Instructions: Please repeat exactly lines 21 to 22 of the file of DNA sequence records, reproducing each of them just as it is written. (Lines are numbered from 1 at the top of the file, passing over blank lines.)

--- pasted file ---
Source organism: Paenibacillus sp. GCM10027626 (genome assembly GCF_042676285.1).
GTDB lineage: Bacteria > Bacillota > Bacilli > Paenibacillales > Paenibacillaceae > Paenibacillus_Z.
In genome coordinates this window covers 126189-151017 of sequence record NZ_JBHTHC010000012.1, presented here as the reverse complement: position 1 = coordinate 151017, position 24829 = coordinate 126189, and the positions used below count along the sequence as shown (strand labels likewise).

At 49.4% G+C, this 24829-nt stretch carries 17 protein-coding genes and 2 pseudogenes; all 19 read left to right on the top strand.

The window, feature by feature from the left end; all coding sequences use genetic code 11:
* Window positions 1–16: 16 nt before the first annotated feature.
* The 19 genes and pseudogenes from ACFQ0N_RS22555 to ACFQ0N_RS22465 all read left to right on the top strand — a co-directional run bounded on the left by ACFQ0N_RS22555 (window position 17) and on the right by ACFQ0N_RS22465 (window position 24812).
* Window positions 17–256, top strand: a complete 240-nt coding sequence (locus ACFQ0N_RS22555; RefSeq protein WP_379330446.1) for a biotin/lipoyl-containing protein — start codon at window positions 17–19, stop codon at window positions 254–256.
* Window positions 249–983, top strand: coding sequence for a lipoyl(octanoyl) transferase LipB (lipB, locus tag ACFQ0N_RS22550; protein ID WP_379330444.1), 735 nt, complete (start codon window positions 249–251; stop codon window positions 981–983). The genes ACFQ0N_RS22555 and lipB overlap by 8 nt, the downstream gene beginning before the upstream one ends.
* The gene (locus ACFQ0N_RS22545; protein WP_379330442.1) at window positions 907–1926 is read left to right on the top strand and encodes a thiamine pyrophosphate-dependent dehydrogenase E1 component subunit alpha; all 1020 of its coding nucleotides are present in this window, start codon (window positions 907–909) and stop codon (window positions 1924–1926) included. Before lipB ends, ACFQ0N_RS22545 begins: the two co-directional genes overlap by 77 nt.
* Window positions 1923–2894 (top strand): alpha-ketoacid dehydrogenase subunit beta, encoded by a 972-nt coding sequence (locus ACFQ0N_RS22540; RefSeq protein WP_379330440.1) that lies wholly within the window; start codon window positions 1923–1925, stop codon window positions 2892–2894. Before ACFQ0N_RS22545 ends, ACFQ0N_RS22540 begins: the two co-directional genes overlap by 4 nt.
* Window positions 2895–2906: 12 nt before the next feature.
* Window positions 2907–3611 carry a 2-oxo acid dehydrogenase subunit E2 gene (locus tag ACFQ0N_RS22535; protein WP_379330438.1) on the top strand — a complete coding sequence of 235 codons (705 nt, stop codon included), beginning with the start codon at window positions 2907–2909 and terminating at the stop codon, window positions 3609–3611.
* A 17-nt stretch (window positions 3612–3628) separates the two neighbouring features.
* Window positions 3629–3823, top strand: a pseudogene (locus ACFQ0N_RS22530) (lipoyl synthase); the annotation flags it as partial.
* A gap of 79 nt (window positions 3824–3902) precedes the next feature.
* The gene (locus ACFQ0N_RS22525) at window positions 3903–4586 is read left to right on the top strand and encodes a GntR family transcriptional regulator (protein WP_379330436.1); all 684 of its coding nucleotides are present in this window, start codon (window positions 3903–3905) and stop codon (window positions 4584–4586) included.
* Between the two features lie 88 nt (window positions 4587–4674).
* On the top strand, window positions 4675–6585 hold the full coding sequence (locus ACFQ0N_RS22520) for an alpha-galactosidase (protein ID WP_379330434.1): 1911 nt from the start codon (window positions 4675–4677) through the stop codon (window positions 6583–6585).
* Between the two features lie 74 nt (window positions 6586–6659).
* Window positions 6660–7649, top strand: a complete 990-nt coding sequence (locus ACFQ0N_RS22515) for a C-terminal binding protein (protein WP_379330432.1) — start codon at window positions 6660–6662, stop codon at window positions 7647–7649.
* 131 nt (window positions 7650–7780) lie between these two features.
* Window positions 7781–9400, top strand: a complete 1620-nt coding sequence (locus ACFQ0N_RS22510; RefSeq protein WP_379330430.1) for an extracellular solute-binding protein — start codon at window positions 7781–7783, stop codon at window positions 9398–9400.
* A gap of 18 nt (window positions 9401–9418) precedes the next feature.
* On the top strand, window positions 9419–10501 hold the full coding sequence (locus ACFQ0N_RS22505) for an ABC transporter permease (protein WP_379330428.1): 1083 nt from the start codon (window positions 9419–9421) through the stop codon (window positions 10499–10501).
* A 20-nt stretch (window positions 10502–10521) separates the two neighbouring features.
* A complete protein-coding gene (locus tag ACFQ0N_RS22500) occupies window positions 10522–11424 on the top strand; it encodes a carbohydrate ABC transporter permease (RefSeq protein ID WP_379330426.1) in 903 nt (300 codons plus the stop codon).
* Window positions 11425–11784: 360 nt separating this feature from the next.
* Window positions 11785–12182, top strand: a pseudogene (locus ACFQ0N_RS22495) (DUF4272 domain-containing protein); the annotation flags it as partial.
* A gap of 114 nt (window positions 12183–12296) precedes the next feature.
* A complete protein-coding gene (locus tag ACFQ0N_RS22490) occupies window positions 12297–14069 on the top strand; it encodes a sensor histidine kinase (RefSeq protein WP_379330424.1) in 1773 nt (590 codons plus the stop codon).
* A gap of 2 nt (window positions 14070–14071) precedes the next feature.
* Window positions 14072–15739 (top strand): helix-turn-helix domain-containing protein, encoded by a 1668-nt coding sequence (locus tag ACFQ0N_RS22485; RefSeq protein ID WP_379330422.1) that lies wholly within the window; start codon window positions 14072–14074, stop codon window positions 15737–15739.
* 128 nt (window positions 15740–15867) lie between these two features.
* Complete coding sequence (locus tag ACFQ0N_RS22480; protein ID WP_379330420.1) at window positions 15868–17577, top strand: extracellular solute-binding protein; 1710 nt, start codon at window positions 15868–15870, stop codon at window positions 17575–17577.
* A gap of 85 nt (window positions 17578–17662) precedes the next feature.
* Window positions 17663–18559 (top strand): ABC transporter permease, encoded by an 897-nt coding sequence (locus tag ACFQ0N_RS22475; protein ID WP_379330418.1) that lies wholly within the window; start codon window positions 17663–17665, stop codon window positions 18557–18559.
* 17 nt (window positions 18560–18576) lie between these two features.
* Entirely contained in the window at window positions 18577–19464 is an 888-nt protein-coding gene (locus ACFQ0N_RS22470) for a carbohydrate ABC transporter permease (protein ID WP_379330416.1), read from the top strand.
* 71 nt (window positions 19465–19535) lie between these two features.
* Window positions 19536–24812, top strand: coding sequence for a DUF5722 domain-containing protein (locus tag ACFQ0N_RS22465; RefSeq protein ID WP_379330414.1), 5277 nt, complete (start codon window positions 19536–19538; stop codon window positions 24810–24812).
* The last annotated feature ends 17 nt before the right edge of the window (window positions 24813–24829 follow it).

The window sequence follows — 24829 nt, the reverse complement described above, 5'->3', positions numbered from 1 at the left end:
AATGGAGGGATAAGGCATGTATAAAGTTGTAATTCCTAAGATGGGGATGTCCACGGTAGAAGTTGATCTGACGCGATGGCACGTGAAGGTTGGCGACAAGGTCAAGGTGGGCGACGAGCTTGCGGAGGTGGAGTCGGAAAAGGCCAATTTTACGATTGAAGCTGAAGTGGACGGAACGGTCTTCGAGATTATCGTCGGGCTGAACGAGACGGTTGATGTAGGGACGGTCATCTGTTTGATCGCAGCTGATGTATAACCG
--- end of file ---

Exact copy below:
* Window positions 6660–7649, top strand: a complete 990-nt coding sequence (locus ACFQ0N_RS22515) for a C-terminal binding protein (protein WP_379330432.1) — start codon at window positions 6660–6662, stop codon at window positions 7647–7649.
* 131 nt (window positions 7650–7780) lie between these two features.